Portfolio: Aaron Angell

With his current solo show on at GoMA in Glasgow, the artist shares a selection of influential images


John Wesley, Untitled (Ducks), 1983 acrylic on paper, 90 x 150 cm. Courtesy: Fredericks & Freiser, New York and David Kordansky Gallery, Los Angeles

John Wesley, Untitled (Ducks), 1983, acrylic on paper, 90 x 150 cm. Courtesy: Fredericks & Freiser, New York and David Kordansky Gallery, Los Angeles

John Wesley : Untitled (ducks)

There is a germ of an idea in this image but it’s really about the oddness of vision versus reality. John Wesley is probably my favourite living image-maker. When you see his works in real life, texturally-, ‘painterly’-speaking, there’s almost nothing there – not even the fetishistic flatness of mechanically produced pop. It is as if they lose something on microscopic examination which only serves to further their importance as perfect, whole, irreducible images. This is my favourite painting of his. Like many of his images it is a magic piece of composition within the quasi-religious bounds of a premodern hierarchical perspective. I recently read Leonard Goldstein’s The Social and Cultural Roots of Linear Perspective (1988) and I am interested in the fact that images depicting linear projection sprung from and contributed to the understanding of the political and mechanical systems of which people were part, whereas their precursors – hierarchical projection, vertical projection, simple maps, calligraphy etc. – were more about depicting a moveable system of spiritual or social values. A distant church is larger on the plain than a mill in the foreground, if the former is psychically heavier than the latter.


Nigel Coates, Architectural model for ‘The Wall’ shopping complex, Tokyo, for Branson Coates Architecture, London, 1988

Nigel Coates, Architectural model for ‘The Wall’ shopping complex, Tokyo, for Branson Coates Architecture, London, 1988. Courtesy: V&A, London

Nigel Coates, Model for ‘The Wall’, Tokyo

This is on permanent display at the V&A in London. It is a model for a (realized) facade for a shopping centre in Tokyo. Nigel Coates designed it to look like a Roman wall which is permanently under construction. I like it because it seems to me to question the idea of the activation of buildings; whether this lies with the end users or its inhabitants, or with the people who are making the building, at the point(s) of making it. Picture the great ‘Dom’ of Cologne under construction: writhing with pulleys, people, painters, plasterers exploring the building haptically as they make it. All of them sweating and swearing in knots so entangled they can hardly be expressed. Contrasted with the finished structure, just this big dead thing like a head full of air, impossible to clean, unable to be properly touched, underactivated.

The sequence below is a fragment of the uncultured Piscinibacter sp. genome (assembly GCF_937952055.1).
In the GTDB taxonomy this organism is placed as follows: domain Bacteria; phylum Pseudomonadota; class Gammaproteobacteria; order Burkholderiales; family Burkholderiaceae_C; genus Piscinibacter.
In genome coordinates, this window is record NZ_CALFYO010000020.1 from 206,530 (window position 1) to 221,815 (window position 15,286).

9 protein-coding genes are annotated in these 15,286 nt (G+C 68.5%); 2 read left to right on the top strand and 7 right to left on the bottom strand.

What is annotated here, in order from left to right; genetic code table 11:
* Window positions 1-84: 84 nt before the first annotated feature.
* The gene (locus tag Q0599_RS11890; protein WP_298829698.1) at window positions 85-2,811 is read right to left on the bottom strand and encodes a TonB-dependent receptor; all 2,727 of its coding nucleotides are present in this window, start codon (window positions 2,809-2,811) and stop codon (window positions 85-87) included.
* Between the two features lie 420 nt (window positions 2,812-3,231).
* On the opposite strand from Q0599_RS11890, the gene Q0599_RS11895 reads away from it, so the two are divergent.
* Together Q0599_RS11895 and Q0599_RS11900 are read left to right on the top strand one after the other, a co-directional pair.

Pelecyphora aselliformis. Photograph: the author

Pelecyphora aselliformis

I think about non-human minds a lot but especially those of plants, which are long, diffuse minds spread out over time, soil, wind, and the bodies, minds and mechanisms of other animals. This plant is Pelecyphora aselliformis from my own collection. It is a rare high-altitude cactus which is extremely slow growing. It has evolved to look like it is permanently swarming with woodlice possibly as a signal to attract pollinators.


Thomas Guest, Grave group from a surface interment at Winterslow, 1814, oil on canvas. Courtesy: © Salisbury & South Wiltshire Museum

Thomas Guest, Grave group from a surface interment at Winterslow

This amateur effort from sometime-archaeologist Thomas Guest recognizes the spiritual importance of the objects it displays in a way that is both romantic and scientific. It centres on a random selection of grave goods found in a barrow in Wiltshire in the south-west of England, placing them large as a planet at the centre of the composition. It seems to acknowledge that the truth of an inhabited terrain is often found poetically by digging, scouring, exploring its grammar, rather than by a Godlike depiction of its entirety.


‘Iron mallet’ teabowl, 1570s, Japan

‘Iron mallet’ teabowl, Japan

This teabowl or Yunomi is a really good example of this kind of recurring, hypertrophied form of rustication which is common in Japanese ceramics from this period. They are some of the earliest works I think to exploit irony, even via the slightly silly metaphorical names that were given to them like ‘Iron Mallet’, ‘Discarding Avarice’, etc. This one is trimmed with an extremely deep-set foot, making it look like a little hovering stone. It is glazed with a classic iron-rich Temmoku glaze but has been pulled from the kiln at a high temperature, causing it to cool very quickly. Gesturally this is similar to a blacksmith quenching a sword. this process is called seto-guro or ‘extraction black’. It’s sort of the only way to get this really nice but subtle black orange-peel effect. I like the hidden labour and knowledge that is behind the slightest but most exquisite of gestures in ceramics. It is almost a private language.

Aaron Angell's current solo exhibition at the Gallery of Modern Art (GoMA), Glasgow runs until 18 March 2018.

Main image: John Wesley, Untitled (Ducks), 1983 acrylic on paper, 90 x 150 cm. Courtesy: Fredericks & Freiser, New York and David Kordansky Gallery, Los Angeles

Aaron Angell (b.1987) is an artist who lives and works in London. His current solo exhibition at the Gallery of Modern Art (GoMA), Glasgow runs until 18 March 2018. He has a forthcoming solo show at Kunstverein Freiburg and a sculpture commission at the Swiss Institute, New York.

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